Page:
Written by Jack Blocker
Last week, the New York Times published a story concerning the loss of many Afghan women’s identities. Specifically, the practice of some men referring to their wives with terms like ‘my goat,’ ‘my chicken,’ and ‘my weak one’, as opposed to their given name.
According to the more patriarchal sections of Afghan society, calling a woman by the name given to her at birth dishonours her. Now, Afghan women are fighting back. On social media, a hashtag that translates to #WhereIsMyName has gone viral, as thousands of wives, daughters and mothers work to reclaim their erased identity.
According to the New York Times, the aim is two-fold. Along with obviously wanting to be referred to by their actual name, the women are working to ‘break the deep-rooted taboo that prevents men from mentioning their female relatives’ names in public.’
Speaking to the newspaper, Afghan sociologist Hassan Rizayee said this custom, ‘was rooted in tribal ways of life.’
‘This is a traditional and cultural issue; it needs a long-term cultural struggle and fight. By weakening tribal cultures, and awareness through the media, this type of thinking about woman could be changed.’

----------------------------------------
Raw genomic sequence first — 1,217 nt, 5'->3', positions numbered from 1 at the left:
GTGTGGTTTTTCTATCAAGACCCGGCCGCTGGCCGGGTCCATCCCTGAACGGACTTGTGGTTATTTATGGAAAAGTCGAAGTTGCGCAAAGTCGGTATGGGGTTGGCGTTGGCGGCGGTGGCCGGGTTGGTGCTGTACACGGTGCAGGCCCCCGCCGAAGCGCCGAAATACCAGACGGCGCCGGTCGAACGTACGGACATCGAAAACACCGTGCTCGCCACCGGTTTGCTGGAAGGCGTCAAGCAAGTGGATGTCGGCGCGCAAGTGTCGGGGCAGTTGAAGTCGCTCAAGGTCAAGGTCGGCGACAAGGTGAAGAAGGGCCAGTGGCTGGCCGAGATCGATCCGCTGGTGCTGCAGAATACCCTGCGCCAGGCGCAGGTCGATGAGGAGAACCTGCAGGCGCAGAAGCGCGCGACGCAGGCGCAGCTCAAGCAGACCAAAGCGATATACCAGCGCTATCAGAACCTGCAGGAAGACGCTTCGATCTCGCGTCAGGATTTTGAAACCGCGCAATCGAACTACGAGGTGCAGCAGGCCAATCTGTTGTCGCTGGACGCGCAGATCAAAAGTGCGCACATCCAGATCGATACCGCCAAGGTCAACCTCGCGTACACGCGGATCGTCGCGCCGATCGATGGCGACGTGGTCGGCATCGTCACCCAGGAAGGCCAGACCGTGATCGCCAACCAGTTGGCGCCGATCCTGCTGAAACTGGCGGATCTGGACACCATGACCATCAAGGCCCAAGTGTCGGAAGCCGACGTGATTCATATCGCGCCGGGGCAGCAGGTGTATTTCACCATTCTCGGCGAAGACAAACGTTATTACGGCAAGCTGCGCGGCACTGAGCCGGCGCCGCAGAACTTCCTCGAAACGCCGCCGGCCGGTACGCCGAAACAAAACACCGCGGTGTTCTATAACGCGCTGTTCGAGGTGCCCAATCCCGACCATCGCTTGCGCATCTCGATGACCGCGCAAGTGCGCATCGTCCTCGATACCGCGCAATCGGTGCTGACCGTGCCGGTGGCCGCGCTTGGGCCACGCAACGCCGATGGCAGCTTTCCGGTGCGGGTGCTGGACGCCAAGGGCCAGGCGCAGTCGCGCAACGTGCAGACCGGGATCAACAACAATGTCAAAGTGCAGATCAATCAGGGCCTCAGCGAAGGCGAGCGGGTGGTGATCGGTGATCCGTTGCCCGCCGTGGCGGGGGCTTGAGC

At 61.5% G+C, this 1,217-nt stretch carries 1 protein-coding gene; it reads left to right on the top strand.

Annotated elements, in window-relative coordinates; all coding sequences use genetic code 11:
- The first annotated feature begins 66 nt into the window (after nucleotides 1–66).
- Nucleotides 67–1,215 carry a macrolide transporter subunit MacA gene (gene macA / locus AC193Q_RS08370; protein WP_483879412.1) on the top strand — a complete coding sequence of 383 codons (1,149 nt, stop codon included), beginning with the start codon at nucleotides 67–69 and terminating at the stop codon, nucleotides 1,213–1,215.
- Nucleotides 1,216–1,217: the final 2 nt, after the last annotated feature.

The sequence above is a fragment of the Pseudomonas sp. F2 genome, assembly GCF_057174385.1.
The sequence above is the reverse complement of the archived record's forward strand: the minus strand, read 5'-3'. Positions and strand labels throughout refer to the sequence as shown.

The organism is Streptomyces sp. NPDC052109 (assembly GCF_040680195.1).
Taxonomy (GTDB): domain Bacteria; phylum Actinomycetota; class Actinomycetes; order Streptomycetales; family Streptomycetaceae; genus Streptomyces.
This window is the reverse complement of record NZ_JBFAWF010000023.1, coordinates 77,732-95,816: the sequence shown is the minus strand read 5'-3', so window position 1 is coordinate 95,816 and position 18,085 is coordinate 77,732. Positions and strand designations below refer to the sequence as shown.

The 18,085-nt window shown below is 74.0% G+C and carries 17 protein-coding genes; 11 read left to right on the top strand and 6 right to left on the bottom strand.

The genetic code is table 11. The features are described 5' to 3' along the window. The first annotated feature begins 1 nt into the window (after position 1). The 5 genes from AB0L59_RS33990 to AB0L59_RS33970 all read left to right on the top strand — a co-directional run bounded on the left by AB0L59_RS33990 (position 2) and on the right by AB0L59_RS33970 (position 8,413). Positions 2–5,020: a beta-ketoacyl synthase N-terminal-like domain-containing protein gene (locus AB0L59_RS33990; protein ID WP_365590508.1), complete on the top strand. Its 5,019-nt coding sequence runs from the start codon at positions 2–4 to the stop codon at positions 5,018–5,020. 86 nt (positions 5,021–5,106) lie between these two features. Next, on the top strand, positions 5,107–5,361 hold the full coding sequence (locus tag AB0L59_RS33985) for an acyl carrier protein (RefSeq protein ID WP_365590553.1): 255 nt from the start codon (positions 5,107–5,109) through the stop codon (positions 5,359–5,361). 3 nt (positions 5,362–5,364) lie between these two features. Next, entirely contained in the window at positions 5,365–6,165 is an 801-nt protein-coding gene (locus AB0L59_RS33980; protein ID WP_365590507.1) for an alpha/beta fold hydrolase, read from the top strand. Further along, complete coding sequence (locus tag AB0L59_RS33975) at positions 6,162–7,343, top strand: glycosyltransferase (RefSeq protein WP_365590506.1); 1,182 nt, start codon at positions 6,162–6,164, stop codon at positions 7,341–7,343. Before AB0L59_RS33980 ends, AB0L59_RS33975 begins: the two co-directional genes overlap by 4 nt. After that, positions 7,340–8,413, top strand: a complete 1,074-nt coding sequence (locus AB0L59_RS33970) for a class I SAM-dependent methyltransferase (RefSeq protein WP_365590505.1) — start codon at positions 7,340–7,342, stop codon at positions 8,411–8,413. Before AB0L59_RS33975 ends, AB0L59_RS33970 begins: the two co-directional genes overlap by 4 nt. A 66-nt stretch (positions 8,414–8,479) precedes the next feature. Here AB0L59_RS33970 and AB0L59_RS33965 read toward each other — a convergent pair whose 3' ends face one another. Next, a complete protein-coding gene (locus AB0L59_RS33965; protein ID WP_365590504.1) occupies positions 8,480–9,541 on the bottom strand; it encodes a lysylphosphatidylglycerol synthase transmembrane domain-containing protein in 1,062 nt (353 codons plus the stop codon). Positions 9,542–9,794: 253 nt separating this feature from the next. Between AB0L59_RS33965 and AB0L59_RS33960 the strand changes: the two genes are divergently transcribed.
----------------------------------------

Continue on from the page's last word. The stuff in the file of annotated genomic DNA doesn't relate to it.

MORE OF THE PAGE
We have an enormous amount of respect for this movement. The women’s visible fight for agency over such a basic right highlights the absurdity of this regressive and patriarchal tradition. When something spreads online, the world takes note. As activist Bahar Sohaili told the Thomson Reuters Foundation, ‘With this campaign we aim to change many things for women and social media has opened a new window to Afghanistan’s young generation.’
The New York Times describes how the hashtag began in Herat Province, before spreading across Afghanistan on social media. It’s proved so popular that the cause has even been championed by Afghan celebrities, like singer and National Goodwill Ambassador Farhad Darya.
Since the Taliban was overthrown in 2001, Afghan women have regained the right to vote, work, and go to school. However, oppressive practices that were culturally entrenched, and exacerbated by the extremist group, have continued. Women have still been the victims of violence in the country, and we feel it’s fair to say that stripping someone of their name falls into this category, albeit in a psychological form.
Fortunately, global campaigns like #WhereIsMyName will play a part in putting an end to such oppression; consigning pet names like ‘my weak one’ to history.